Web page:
But if we want to go to heaven and seek God's forgiveness, then he will remove the sin from our souls before we enter its gates. To seek that forgiveness but refuse to give it to our brother is like trying to leave our own sin at the gate, while trying to bring his sin in and paste it back on him ... or trying to keep him from going in at all.
      It just won't work.

Sunday, January 6, 2013

How Far Would You Go?

Guess what!” your best friend calls to say. “I’ve received a clear sign from the heavens that the one who will someday bring freedom, justice, and prosperity to China has finally been born. Terry [another friend] and I are going to see him, and we have room for you! We don’t know exactly where he is, and it’s a big country, so it’ll take some time and searching—we think at least six months, maybe a year. It will probably cost several thousand dollars, plus we’re bringing some gifts. I’m bringing the jeweled chalice my uncle the bishop left me; Terry’s bringing a golden casket for his burial (whenever that might be). Maybe you could bring the family jewels you inherited. Whaddye say?”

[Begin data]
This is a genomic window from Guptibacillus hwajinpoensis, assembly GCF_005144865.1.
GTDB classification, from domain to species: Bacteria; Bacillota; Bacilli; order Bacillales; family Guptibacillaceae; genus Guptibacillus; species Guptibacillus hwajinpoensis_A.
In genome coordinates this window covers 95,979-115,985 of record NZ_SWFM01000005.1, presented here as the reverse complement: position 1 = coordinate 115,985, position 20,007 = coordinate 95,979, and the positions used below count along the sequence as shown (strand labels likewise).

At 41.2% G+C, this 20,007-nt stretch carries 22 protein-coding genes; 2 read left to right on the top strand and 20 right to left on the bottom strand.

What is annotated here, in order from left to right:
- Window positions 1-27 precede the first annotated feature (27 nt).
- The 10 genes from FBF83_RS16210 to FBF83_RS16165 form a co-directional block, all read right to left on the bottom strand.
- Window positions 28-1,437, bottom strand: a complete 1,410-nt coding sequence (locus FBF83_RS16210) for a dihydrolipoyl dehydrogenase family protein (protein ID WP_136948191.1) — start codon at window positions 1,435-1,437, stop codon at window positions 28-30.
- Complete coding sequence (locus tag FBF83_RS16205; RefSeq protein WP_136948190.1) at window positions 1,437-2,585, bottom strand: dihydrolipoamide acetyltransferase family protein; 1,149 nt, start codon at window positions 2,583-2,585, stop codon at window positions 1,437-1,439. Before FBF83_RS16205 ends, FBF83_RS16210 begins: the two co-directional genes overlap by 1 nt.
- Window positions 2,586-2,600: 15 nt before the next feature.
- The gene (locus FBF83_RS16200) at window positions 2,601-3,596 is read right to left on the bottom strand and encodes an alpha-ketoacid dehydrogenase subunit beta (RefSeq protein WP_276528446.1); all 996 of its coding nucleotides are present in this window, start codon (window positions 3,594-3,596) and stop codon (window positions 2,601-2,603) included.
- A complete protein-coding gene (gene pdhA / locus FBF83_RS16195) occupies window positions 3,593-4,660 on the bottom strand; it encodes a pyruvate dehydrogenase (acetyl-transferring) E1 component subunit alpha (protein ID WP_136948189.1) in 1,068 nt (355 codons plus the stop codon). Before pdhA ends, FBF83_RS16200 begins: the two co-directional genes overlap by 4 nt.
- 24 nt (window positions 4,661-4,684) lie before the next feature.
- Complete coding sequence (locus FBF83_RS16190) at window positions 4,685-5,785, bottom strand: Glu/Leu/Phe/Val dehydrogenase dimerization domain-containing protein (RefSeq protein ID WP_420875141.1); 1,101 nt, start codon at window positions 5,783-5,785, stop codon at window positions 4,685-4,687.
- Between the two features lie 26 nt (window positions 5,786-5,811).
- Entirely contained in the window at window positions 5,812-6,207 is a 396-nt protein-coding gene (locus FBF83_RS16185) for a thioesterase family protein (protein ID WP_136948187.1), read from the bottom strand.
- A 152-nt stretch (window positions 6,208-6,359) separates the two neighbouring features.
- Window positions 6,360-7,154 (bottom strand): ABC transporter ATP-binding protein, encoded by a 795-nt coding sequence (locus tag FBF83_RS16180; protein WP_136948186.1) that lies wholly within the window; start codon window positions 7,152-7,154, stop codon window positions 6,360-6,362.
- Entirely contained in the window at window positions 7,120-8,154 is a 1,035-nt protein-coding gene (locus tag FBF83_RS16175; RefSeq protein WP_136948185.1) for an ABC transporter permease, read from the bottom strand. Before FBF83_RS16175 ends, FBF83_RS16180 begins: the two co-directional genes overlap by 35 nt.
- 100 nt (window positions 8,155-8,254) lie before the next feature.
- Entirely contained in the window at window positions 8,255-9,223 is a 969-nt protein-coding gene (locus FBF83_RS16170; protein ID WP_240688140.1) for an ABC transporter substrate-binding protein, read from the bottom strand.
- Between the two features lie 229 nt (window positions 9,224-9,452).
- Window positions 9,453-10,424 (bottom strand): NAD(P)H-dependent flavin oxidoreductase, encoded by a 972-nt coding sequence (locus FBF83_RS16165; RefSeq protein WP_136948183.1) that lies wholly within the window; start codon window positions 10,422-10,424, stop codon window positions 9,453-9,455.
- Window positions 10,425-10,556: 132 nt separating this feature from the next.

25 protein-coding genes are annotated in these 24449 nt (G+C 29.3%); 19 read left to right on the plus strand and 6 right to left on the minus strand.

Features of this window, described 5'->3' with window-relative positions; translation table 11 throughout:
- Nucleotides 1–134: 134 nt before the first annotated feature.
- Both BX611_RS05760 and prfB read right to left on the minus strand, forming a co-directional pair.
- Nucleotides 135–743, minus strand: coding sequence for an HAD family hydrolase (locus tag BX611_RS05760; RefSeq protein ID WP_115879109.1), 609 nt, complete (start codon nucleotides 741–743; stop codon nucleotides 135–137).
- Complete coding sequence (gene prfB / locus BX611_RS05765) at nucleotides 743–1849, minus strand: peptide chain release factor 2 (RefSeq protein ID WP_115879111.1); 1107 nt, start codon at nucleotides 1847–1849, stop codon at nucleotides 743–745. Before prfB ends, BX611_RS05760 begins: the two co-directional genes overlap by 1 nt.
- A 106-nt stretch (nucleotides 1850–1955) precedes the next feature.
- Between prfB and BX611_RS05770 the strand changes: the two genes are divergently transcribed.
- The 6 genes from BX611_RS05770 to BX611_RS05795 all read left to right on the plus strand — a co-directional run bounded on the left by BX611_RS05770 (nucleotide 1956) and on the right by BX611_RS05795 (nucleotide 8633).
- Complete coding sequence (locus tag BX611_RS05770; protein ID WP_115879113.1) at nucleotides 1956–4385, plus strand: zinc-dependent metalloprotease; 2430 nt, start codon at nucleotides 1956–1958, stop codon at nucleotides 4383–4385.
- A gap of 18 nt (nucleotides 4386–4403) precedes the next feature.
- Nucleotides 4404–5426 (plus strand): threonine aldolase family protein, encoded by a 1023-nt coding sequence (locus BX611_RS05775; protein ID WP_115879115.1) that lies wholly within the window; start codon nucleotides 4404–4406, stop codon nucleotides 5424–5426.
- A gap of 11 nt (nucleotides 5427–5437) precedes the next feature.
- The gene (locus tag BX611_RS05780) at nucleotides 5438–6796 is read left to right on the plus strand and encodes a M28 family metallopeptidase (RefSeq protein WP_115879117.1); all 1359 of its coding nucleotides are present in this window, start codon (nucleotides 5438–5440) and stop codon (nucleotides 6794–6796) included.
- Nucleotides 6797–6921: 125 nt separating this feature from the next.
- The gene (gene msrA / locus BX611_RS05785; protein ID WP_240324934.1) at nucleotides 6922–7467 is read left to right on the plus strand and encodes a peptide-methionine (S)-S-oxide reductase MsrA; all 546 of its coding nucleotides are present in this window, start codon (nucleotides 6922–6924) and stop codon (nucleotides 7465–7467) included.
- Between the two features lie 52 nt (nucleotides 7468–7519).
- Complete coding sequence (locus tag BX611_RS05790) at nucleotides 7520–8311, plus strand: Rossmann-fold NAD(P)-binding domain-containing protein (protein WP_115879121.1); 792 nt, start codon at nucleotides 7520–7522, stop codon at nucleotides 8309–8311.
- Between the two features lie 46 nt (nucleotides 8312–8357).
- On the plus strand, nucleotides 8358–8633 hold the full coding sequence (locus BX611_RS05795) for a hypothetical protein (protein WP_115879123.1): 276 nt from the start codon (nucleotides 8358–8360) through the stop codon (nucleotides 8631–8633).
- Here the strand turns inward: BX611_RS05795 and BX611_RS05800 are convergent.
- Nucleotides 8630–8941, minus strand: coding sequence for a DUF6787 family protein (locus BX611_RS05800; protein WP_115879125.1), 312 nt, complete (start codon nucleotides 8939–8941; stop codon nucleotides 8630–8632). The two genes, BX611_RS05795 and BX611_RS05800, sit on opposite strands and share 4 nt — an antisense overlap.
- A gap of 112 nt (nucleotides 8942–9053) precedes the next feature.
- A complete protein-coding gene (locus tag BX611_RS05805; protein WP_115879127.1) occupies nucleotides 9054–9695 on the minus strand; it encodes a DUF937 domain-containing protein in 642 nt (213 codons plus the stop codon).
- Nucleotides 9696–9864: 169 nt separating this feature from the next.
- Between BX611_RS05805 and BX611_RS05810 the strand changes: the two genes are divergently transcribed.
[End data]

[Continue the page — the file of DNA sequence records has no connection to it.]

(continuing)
Would you go?
     Somehow, I seriously doubt it—even if you had a intense interest in the welfare of China. Who could spare the time and expense of such a trip?
     Yet the journey of the Magi doesn’t strike us as surprising. Those of us who are idealistic and adventurous might even imagine that in their place, of course we’d do the same. But when one considers all that was involved versus the apparently minor motivation, it’s really quite astounding.